Media Watch

Here is another batch of bloopers from dailies and periodicals.

• “Canada is sending between 50 to 100 military advisers.” Can anyone explain the presence of “between” in that sentence?

• “He showed a much improved grasp of the English language than a year ago.” Someone who writes “much improved than a year ago” should concentrate on his own grasp.

• “It was as bad, if not worse, than expected.” Without the nonessential phrase “if not worse” we are left with “It was as bad than expected.” Here is the grammatical version of the sentence: “It was as bad as, if not worse than, expected.” That may be correct, but it’s no prize package. How about “It was as bad as expected, if not worse.”

• “Roast lamb and venison comprise the meat course.” Writers love to use comprise, but they keep getting it wrong. The word means “to consist of.” Do roast lamb and venison consist of the meat course? No, the meat course comprises roast lamb and venison. (Note: comprised of is always incorrect.)

• “The goal is to showcase the oddly gentle enormity of this 46-foot-high room.” This strange sentence becomes bizarre when one realizes that enormity means “great wickedness.” Better make it “immensity” or “vastness.”

• “South Koreans eat more instant noodles per capita than anyone in the world.” The sentence, taken literally, means that South Koreans and “anyone in the world” are two separate groups. One key word solves the problem: “South Koreans eat more instant noodles per capita than anyone else in the world.”

• Let’s close with two examples of the havoc caused by losing track of your subject …

“The first thing Ryan saw were her knees.” How’s that again? The first thing were? If the subject is singular, the verb must be singular: The first thing he saw was her knees. If the writer doesn’t like how that looks and sounds, how about “The first things Ryan saw were her knees.”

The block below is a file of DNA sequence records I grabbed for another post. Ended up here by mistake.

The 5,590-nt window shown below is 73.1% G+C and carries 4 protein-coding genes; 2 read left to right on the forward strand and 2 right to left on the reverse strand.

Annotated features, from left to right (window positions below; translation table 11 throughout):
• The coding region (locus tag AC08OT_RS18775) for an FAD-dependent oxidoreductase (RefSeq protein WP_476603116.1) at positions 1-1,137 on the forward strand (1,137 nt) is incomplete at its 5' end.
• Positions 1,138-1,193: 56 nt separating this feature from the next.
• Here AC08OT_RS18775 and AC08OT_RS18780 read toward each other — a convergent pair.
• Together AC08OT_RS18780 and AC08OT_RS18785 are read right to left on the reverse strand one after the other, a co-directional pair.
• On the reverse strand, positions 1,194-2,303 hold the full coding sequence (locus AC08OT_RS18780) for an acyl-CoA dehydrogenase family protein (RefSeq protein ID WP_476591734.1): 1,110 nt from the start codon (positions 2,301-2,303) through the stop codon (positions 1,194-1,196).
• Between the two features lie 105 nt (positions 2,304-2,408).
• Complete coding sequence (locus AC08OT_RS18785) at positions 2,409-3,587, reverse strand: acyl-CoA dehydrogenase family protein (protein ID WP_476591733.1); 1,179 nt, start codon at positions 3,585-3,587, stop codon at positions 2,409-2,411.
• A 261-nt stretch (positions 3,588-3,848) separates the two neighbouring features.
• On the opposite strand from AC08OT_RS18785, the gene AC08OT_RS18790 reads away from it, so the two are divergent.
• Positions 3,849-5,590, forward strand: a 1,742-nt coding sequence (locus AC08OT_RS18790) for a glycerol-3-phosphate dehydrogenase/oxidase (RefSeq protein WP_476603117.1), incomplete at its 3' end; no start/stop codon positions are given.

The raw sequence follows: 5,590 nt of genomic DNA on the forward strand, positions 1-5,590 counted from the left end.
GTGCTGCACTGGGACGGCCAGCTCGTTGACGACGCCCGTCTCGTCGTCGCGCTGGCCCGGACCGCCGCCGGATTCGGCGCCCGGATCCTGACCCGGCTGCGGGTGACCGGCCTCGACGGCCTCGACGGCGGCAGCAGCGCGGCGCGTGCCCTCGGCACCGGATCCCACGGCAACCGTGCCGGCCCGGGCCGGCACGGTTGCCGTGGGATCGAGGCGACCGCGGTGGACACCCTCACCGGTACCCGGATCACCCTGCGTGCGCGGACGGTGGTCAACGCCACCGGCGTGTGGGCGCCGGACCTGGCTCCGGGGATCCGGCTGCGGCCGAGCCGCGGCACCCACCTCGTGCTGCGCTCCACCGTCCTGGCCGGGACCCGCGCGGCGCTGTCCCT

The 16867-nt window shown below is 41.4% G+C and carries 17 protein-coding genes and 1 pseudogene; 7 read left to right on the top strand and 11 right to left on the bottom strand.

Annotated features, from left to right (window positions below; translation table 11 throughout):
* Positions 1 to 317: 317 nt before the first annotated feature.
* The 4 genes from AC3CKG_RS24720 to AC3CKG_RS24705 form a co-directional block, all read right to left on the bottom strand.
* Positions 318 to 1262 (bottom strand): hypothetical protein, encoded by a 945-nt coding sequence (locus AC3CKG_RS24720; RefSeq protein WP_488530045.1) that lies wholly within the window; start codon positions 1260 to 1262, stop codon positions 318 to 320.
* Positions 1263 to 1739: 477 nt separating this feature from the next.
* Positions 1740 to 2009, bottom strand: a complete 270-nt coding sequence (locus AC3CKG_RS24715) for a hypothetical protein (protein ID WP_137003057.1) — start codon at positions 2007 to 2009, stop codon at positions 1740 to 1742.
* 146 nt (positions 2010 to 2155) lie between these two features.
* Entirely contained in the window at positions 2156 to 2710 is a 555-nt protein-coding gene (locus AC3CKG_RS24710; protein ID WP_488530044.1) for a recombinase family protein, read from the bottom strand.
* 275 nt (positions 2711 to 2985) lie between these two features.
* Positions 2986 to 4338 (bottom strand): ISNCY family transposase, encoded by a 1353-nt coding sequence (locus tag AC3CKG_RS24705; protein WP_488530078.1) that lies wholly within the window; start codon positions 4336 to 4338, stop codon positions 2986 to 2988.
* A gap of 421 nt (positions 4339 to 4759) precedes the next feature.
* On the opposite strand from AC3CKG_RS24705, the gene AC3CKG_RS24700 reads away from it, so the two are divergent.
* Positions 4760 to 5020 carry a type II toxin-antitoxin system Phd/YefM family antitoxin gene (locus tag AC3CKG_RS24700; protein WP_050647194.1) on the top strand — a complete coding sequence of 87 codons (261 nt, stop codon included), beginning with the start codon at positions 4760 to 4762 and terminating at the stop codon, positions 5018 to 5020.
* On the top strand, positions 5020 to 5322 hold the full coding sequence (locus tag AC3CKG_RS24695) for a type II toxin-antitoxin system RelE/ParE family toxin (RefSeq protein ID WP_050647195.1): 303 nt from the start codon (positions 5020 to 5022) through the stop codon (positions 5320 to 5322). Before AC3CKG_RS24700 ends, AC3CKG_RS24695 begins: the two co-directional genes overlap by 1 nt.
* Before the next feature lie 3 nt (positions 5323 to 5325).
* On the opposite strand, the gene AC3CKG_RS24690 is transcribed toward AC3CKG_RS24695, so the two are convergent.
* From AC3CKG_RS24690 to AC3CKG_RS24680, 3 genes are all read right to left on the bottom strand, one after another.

“Reading ‘thought pieces’ on our mobile devices are making us shallow.” Reading are making us shallow? The writer got distracted by “devices” and forgot that the subject, “Reading,” is singular.

That’s all for now. We’d love to retire Media Watch, but we can’t until the happy day that all writers proof their articles and avoid fancy words that they may have forgotten to look up.

 

Pop Quiz

The following are sentences recently heard over the airwaves. See if you can spot the errors. Our solutions are below.

1. “We’re in unchartered waters here.”
2. “It’s 3 a.m. on a Sunday morning.”
3. “Many Americans despise we in the media.”
4. “The likelihood of outbreaks are very low.”
5. “There was twelve men and one women in the room.”

 

Pop Quiz Answers

1. “We’re in uncharted waters here.”
2. “It’s 3 o’clock on a Sunday morning.” (Writing “a.m.” would be redundant)
3. “Many Americans despise us in the media.”
4. “The likelihood of outbreaks is very low.”
5. “There were twelve men and one woman in the room.” (Did you spot both mistakes?)

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Posted on Monday, November 24, 2014, at 8:41 pm